# Static equilibrium and torque calculation

• Rasine
In summary, Misako's center of gravity is directly above a point on the floor which is d1 = 0.96 m from her feet and d2 = 0.71 m from her hands. With a mass of 50.0 kg, the force exerted by the floor on her hands can be calculated by setting the sum of all torques with respect to her feet to equal zero. Additionally, for her to be in equilibrium, the sum of the forces on her feet and hands must also be zero.

#### Rasine

Misako is about to do a push-up. Her center of gravity lies directly above a point on the floor which is d1 = 0.96 m from her feet and d2 = 0.71 m from her hands. If her mass is 50.0 kg, what is the force exerted by the floor on her hands?

F(feet)+F(head)=F(center of gravity0) becuase she is not moving

so what i was trying to do is to calculate the torque about the center of mass

so if she is not moving then T(feet)=T(head) and that would be
Ff(.96)=Fh(.71)

so where do i go from here ?

If she is not moving, then the sum of all torques with respect to any point must vanish. Which would be a wise choice for such a point?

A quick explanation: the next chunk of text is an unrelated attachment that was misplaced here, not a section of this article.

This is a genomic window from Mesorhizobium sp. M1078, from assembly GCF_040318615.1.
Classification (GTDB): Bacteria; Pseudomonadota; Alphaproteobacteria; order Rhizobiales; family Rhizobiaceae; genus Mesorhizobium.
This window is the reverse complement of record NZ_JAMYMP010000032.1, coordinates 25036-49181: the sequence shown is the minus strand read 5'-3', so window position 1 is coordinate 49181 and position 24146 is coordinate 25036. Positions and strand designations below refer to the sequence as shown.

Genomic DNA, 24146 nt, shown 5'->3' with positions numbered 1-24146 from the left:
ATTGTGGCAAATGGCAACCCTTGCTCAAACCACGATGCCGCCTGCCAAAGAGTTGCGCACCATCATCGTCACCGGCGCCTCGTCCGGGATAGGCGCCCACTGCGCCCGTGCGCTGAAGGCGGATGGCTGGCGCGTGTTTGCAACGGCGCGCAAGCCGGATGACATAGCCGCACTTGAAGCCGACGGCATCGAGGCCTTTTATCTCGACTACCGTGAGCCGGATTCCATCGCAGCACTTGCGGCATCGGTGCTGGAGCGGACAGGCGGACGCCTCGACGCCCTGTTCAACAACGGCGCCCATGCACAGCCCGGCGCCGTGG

well if i am calculating the force at her head i should choose the point of rotation at her head so i only have to take in account her feet right?

Rasine said:
well if i am calculating the force at her head i should choose the point of rotation at her head so i only have to take in account her feet right?

Why not set the sum of all torques with respect to her feet to equal zero? In that case the only unknown is the force exerted by the floor on her hands.

Rasine said:
well if i am calculating the force at her head i should choose the point of rotation at her head so i only have to take in account her feet right?
Just the opposite. If you choose her hands as the pivot, what torque will the force on her hands exert? And what about the force on her feet? (Ideally, you only want one unknown--the force you are trying to find.)

But there's nothing wrong with your original approach:

Rasine said:
so what i was trying to do is to calculate the torque about the center of mass

so if she is not moving then T(feet)=T(head) and that would be
Ff(.96)=Fh(.71)
Hint: In addition to torques being zero about any point, what else must be true for her to be in equilibrium? (What is the sum of Ff and Fh?)

so i would have tf=0=tcm+th which is 0=Mg(d1)+f(d1+d2)

Looks right.